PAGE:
A lot of factors can influence the static and dynamic characteristics of a labyrinth seal, such as the seal shape (straight, tapered, or stepped), the tooth location (on stator, on rotor, or on both with tooth interlocking), and the number of teeth. Since the 1980s, many researchers have studied the labyrinth seal performance. A minimum leakage is the original and primary objective by optimizing geometric conditions at different boundary conditions. Denecke [1] presented an experimental investigation on the influence of stator rub-groove, which has a great influence on the seal leakage characteristic and impairs the overall engine efficiency. Shimada [2] clarified the causes that lead to the significant decrease of the leakage rate by rotation under the condition of an extremely low static pressure difference. Picardo [3] presented the rotor-dynamic and leakage coefficients for a labyrinth seal that was tested at a supply pressure of 70 bar and speeds up to 20, 200 rpm. Tests were conducted at different clearances, pressure ratios and preswirl ratios. Comparisons were also made between rotor-dynamic coefficients of labyrinth and hole-pattern seals. Gamal [4] examined the effects of varying blade profile and blade thickness on the leakage through see-through labyrinth seals. Gamal [5] reformulated the problem of leakage through the seal to include stationary and rotating conditions, as well as to present and clarify the influence of shape, size and aspect ratio on the performance. Results showed that shaft rotation had a little effect on the leakage from the grooved shaft and grooved casing seals while it made a considerable improvement of the performance of the up-the-step seal. On the other hand, shaft rotation had an adverse effect on the performance of the down-the-step seal. Some improvement was obtained at low leakage rates when the smaller clearance was situated at the entrance of the grooved shaft seal. The effect of unequal clearance sizes for the grooved casing and up-the-step seals was quite small.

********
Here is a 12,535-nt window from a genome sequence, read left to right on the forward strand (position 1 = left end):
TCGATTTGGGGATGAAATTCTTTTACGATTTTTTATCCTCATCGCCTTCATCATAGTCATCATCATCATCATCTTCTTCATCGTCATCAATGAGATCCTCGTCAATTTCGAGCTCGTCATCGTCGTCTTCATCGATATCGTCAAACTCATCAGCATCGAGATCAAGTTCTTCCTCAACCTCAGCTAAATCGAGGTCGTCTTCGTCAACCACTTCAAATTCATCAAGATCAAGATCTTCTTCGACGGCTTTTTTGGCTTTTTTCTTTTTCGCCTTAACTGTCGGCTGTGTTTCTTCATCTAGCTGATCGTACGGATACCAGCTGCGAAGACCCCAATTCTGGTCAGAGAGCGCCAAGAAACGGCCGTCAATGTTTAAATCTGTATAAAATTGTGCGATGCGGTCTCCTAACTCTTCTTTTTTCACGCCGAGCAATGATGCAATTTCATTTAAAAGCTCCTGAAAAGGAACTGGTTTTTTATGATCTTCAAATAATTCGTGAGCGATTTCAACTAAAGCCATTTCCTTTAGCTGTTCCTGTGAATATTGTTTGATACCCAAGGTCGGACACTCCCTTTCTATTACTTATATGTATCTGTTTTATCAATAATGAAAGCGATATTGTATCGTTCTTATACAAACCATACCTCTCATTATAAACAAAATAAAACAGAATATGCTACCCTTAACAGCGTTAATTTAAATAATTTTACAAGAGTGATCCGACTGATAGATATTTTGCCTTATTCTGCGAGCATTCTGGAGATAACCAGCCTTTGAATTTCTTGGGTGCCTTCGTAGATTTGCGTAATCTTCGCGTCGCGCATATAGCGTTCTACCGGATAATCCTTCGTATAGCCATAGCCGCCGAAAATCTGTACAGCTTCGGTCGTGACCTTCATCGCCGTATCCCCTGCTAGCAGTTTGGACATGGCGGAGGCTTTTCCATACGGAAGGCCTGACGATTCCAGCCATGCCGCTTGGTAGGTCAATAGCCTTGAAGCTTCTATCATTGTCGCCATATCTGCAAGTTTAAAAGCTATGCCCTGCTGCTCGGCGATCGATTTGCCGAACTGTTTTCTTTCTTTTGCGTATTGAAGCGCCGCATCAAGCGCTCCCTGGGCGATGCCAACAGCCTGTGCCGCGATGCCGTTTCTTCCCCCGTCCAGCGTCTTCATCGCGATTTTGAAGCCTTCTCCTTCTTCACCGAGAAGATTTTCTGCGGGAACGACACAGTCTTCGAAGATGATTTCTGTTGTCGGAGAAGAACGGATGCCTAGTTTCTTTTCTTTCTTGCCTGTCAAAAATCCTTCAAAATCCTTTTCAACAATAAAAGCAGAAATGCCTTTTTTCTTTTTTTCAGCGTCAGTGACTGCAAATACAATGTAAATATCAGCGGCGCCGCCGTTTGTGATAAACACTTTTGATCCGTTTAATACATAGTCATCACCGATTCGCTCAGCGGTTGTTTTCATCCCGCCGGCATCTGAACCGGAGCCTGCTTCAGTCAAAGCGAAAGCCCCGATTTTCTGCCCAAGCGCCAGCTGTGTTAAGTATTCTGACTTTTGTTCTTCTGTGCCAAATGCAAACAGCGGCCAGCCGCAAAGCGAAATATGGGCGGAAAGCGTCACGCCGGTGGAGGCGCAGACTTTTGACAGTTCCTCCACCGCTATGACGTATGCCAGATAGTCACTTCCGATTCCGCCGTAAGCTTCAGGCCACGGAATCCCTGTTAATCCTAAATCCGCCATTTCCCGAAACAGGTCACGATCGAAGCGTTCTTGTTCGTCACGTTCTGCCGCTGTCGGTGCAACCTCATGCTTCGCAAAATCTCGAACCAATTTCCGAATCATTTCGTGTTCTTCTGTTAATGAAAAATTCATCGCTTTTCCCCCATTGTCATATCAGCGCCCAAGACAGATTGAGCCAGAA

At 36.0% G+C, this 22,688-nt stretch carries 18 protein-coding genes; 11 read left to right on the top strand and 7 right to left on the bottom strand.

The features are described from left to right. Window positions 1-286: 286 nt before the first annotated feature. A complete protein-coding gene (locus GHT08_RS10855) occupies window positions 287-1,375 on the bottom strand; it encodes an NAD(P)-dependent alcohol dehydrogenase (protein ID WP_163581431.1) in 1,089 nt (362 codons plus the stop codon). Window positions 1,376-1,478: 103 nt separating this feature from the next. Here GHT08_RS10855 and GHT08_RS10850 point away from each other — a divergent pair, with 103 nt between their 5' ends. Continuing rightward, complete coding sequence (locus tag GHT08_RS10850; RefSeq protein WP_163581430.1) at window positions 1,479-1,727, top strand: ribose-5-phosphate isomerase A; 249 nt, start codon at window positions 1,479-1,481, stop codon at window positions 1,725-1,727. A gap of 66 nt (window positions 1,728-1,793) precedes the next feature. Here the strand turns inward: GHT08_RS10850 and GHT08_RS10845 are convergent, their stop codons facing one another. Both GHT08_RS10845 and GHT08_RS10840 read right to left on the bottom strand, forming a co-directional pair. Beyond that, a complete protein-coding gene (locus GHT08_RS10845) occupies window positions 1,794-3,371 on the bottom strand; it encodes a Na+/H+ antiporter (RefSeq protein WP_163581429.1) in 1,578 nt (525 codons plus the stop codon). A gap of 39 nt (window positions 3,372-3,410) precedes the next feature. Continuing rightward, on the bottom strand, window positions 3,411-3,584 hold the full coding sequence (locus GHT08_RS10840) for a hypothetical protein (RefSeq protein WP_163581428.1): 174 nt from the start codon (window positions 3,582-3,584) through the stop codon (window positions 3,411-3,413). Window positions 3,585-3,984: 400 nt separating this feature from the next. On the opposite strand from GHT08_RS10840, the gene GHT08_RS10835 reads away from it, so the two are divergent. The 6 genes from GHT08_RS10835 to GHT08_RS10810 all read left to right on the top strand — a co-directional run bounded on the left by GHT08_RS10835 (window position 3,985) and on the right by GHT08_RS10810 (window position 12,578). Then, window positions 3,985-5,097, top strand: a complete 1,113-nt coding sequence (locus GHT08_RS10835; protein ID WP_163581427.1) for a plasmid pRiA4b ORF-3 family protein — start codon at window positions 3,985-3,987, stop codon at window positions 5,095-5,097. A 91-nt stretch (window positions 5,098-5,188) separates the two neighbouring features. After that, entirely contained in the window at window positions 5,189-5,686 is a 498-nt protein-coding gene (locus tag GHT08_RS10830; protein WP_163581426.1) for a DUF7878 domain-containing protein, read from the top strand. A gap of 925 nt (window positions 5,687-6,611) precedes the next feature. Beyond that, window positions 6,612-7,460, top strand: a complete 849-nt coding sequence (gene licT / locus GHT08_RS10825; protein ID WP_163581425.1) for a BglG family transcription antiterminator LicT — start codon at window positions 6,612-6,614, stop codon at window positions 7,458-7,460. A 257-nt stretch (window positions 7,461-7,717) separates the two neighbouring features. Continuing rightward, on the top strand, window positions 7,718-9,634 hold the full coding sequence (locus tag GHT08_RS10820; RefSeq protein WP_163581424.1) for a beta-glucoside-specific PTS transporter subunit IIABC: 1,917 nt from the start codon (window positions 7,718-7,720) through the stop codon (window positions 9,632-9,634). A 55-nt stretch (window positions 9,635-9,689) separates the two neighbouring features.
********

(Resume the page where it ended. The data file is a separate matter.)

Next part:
With the improvement of turbine operating parameters, the system instability problem due to labyrinth seals attracts more and more attentions. Lots of researches were carried out to clarify its inherent mechanism, influence factors, solution methods. Childs and Scharrer [6, 7] established a two-control-volume model for compressible flow in the labyrinth gas seal. Experimental and theoretical results were carried out for a comparison. Rajakumar [8] presented experimentally-measured seal cavity pressure distributions for different rotor eccentricities. The eccentricity of the rotor center relative to the seal center introduced asymmetry in the seal clearance flow causing the circumferential pressure variation in seal cavities. Resultant seal forces obtained by integrating the circumferential pressures over the rotor surface were presented as a function of rotor eccentricity. Yucel [9] investigated the gas flow in straight-through labyrinth seal and its effect on the stability of the rotor. Kwanka [10] used a new, easy-to-handle identification procedure about the stability behavior of a flexible rotor to determine the dynamic coefficients. Song [11] presented a new model to predict flow response for a shrouded axial turbine stage. It was found that the flow migrated azimuthally away and the pressure reached its peak near the maximum seal clearance in turbines with the eccentric shrouded rotor. Both torque asymmetry and pressure asymmetry contribute to the positive cross force and thus promote a forward whirl, or rotor-dynamic instability. Wang [12] presented a mathematical model of calculating rotor-dynamic coefficients associated with leakage steam flow through labyrinth seals. Rotor-dynamic coefficients associated with the leakage steam flow through a straight-through labyrinth seal were calculated at the same condition and compared with that of the air flow. Liu [13] performed a comparative study on the influence of the aerodynamic force induced by the leakage flow through the labyrinth seal on rotordynamics by using numerical calculations and experimental measurements. Pugachev [14] presented an analysis of the experimental and theoretical methods used to study rotor-dynamic characteristics of a short staggered labyrinth gas seal. The effects of pressure differential, inlet swirl, shaft rotational speed, shaft eccentricity, and inflow cavity on seal stiffness and damping were presented. Guo and Kirk [15] simulated the 3D flow in a stepped and tooth interlocking labyrinth seal by solving the Reynolds-averaged Navier-Stokes (RANS) equations in the commercial software ANSYS-CFX. The influence of preswirl on the rotor-dynamic properties of the seal was investigated. Hirano [16] describes the evaluation of unstable vibration caused by the seal force, which is known as “Steam Whirl” for steam turbines. The stability of a steam turbine was evaluated by the complex eigenvalue analysis of the rotor-seal-bearing system.